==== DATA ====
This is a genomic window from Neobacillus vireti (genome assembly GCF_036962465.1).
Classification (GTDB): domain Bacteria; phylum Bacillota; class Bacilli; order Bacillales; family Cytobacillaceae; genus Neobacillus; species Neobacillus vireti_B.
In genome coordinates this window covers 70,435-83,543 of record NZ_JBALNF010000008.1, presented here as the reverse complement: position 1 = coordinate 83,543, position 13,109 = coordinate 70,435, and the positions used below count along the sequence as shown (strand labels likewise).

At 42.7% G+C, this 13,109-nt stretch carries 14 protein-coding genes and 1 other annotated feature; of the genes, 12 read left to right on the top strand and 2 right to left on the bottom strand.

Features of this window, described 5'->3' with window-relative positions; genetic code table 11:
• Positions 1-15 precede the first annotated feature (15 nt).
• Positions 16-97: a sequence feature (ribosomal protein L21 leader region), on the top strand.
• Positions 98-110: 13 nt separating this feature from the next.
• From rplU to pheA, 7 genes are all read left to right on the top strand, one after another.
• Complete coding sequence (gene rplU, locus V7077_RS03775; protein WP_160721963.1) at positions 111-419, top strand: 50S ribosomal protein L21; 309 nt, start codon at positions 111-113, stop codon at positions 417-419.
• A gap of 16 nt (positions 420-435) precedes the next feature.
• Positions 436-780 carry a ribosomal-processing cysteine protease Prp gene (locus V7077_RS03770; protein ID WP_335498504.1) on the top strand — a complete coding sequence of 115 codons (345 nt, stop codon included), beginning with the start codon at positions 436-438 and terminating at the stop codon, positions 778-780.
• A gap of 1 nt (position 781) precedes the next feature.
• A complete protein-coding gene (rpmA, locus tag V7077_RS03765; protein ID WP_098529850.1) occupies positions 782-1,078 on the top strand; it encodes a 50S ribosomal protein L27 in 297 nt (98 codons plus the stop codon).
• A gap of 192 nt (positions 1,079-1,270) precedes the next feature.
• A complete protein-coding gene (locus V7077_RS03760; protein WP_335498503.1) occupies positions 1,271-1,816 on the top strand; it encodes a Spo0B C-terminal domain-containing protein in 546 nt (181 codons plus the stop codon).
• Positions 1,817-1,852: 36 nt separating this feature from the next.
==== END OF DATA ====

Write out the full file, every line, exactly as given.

This is a genomic window from Neobacillus vireti (genome assembly GCF_036962465.1).
Classification (GTDB): domain Bacteria; phylum Bacillota; class Bacilli; order Bacillales; family Cytobacillaceae; genus Neobacillus; species Neobacillus vireti_B.
In genome coordinates this window covers 70,435-83,543 of record NZ_JBALNF010000008.1, presented here as the reverse complement: position 1 = coordinate 83,543, position 13,109 = coordinate 70,435, and the positions used below count along the sequence as shown (strand labels likewise).

At 42.7% G+C, this 13,109-nt stretch carries 14 protein-coding genes and 1 other annotated feature; of the genes, 12 read left to right on the top strand and 2 right to left on the bottom strand.

Features of this window, described 5'->3' with window-relative positions; genetic code table 11:
• Positions 1-15 precede the first annotated feature (15 nt).
• Positions 16-97: a sequence feature (ribosomal protein L21 leader region), on the top strand.
• Positions 98-110: 13 nt separating this feature from the next.
• From rplU to pheA, 7 genes are all read left to right on the top strand, one after another.
• Complete coding sequence (gene rplU, locus V7077_RS03775; protein WP_160721963.1) at positions 111-419, top strand: 50S ribosomal protein L21; 309 nt, start codon at positions 111-113, stop codon at positions 417-419.
• A gap of 16 nt (positions 420-435) precedes the next feature.
• Positions 436-780 carry a ribosomal-processing cysteine protease Prp gene (locus V7077_RS03770; protein ID WP_335498504.1) on the top strand — a complete coding sequence of 115 codons (345 nt, stop codon included), beginning with the start codon at positions 436-438 and terminating at the stop codon, positions 778-780.
• A gap of 1 nt (position 781) precedes the next feature.
• A complete protein-coding gene (rpmA, locus tag V7077_RS03765; protein ID WP_098529850.1) occupies positions 782-1,078 on the top strand; it encodes a 50S ribosomal protein L27 in 297 nt (98 codons plus the stop codon).
• A gap of 192 nt (positions 1,079-1,270) precedes the next feature.
• A complete protein-coding gene (locus V7077_RS03760; protein WP_335498503.1) occupies positions 1,271-1,816 on the top strand; it encodes a Spo0B C-terminal domain-containing protein in 546 nt (181 codons plus the stop codon).
• Positions 1,817-1,852: 36 nt separating this feature from the next.